Bloomberg Terminal Outage Creates CIO Headache
The role of the CIO is to ensure that everything functions “just.” If we’re experiencing a problem, it’s because the systems we’re responsible for suddenly cease to function at the point that everyone is aware of the importance of technology. As they wait for us to make things work, then we race around trying to find out the reason for what is wrong. The nightmare was an actual reality for CIOs recently when the costly Bloomberg terminals used by traders for business operations experienced an extended downtime.
For financial traders, data is a form of currency. One way to get access to the data they require today now in this 21st Century is by subscribing to an information service provided through Bloomberg LP. For just US$20,000 per year, you’ll gain access to what’s known as”Bloomberg Terminal. “Bloomberg Terminal.” These terminals are utilized by traders to assess the market’s current conditions and to make trades based on the information.
It turned out that this disruption was a much more significant issue than the majority of CIOs could have imagined at first. The reason for this is that in the course of time, traders have become increasingly dependent upon their Bloomberg terminals. To be able to trade, traders have to communicate with another trader. They do this using the electronic chat tool, which is integrated inside Bloomberg. Bloomberg terminal. After the blackout, it also made this feature unusable.
To make matters more complex, when Bloomberg terminals weren’t available, traders struggled to use their phones or other methods to communicate with other traders. The reason why this was so difficult to achieve was due to the fact that they weren’t sure how to contact them. The reason for this was that the electronic “contact list” of the people they had interacted with, along with their telephone number and email address, was stored in their Bloomberg terminal that was no longer accessible.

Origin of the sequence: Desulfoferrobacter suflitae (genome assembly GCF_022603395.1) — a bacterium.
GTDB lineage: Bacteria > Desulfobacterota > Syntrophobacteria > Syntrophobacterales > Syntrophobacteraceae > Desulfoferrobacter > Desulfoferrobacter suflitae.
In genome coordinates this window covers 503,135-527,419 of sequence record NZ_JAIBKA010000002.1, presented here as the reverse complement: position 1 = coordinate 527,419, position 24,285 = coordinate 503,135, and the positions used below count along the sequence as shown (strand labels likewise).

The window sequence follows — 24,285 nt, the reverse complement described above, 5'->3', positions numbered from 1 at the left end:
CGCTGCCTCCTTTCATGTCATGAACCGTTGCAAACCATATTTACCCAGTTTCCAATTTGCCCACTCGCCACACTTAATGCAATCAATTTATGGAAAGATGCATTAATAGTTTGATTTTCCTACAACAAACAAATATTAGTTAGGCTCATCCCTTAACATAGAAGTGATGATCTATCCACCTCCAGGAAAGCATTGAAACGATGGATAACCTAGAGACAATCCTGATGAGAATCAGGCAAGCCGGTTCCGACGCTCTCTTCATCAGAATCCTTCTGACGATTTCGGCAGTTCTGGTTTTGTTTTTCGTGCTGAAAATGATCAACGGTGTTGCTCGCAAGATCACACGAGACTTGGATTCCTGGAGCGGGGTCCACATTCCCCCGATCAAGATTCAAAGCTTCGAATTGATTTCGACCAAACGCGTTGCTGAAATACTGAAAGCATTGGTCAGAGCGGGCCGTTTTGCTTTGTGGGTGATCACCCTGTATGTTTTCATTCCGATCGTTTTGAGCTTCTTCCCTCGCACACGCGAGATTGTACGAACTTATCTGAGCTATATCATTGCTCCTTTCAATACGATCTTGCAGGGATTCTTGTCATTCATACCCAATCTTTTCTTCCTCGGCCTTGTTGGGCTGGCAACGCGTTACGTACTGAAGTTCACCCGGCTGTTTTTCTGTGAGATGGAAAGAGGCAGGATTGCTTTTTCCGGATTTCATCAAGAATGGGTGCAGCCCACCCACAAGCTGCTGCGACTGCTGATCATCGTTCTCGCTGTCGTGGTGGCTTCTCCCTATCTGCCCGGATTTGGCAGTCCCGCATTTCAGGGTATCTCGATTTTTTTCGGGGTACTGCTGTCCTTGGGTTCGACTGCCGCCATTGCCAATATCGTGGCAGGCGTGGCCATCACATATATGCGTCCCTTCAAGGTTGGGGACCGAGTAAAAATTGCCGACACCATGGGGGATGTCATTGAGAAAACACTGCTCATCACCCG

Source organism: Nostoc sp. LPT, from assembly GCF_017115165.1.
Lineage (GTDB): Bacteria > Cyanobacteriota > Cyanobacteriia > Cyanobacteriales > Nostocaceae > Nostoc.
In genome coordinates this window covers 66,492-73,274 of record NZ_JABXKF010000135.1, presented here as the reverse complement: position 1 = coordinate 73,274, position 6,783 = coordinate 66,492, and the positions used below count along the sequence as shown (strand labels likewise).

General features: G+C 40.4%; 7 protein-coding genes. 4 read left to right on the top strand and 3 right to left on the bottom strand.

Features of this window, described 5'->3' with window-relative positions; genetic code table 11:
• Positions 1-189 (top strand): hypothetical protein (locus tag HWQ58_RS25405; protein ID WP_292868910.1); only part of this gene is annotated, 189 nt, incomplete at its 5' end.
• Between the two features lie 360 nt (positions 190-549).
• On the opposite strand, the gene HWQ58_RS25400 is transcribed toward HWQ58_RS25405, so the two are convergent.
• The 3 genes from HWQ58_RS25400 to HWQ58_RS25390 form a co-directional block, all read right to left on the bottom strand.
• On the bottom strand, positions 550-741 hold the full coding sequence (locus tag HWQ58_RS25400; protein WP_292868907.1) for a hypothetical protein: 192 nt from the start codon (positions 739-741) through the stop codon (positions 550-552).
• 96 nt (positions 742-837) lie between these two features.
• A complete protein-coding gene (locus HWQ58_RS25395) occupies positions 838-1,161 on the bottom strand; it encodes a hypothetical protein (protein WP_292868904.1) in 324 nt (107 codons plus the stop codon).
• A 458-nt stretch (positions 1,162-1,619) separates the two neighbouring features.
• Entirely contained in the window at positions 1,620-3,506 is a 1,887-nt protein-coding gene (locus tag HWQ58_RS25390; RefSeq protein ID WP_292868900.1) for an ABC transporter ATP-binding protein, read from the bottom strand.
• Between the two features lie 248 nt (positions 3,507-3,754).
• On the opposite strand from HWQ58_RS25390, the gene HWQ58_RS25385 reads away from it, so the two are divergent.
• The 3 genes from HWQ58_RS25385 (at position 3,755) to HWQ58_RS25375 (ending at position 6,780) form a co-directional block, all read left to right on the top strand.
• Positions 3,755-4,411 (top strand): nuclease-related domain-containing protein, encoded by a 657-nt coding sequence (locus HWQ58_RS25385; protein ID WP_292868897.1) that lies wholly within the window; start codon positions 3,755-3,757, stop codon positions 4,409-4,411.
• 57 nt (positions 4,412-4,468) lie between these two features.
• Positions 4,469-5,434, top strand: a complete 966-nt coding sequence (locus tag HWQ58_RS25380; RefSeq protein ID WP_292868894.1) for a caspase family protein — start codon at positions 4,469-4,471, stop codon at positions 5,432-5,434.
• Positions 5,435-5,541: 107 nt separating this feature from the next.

Why did it happen?
What transpired was Bloomberg network was struck by a major computer network outage. The consequence of this issue was that a number of its terminals were out of service for many several hours. This clearly caused a massive disturbance for the traders that depended heavily on the terminals.
Bloomberg states that the reason for the downtime was a complicated set of events. Bloomberg claims that a mix of software and hardware failures in their network caused the outage. This led to that it led to an uncontrollable growth in the volume of traffic on the network that is needed to handle. The result of this growth in volume was that users’ terminals were shut down because their terminals were overwhelmed with the network’s traffic. Bloomberg states that they were able quickly to identify the hardware that was malfunctioning and then restarted their software and are currently working to figure out why their many redundant systems did not work to prevent this scenario from occurring.
From the CIO’s perspective from CIO’s perspective, we know that these outages could occur and are likely to happen in the near future. What we have to do is to make sure that we are taking measures to manage the scenario we’ll encounter in the event it occurs. For companies who utilize Bloomberg terminals, this means maintaining backup copies of contact details, creating ways to communicate with other traders, or perhaps organizing some kind of “Bloomberg terminal shut down” session for training.
What does this mean What Does This Mean For What Does This Mean For
Many people who hold the CIO job are aware that you do not realize how much you depend on the system until it goes inaccessible. This happened recently as the Bloomberg terminals used by traders went down. This is precisely the kind of scenario that the person who holds the CIO position is trying hard to avoid.
The Bloomberg network was hit by an issue with its hardware that affected the software system. Despite several layers of redundancy, the network experienced an increase in traffic which led to many customers not being able to access their computers. Bloomberg’s Bloomberg system also allows traders to communicate with one another and store contact details and all of these were unavailable during the interruption.
As CIOs, we understand that we cannot control every aspect. But, we also recognize that bad things can occur, which means we have to take measures to be prepared for them if they occur. What is this implies for CIOs who work for companies that use Bloomberg terminals is that they should recognize how vital the devices are and must take the necessary steps to ensure that the business can continue operating regardless of whether terminals fail in the near future.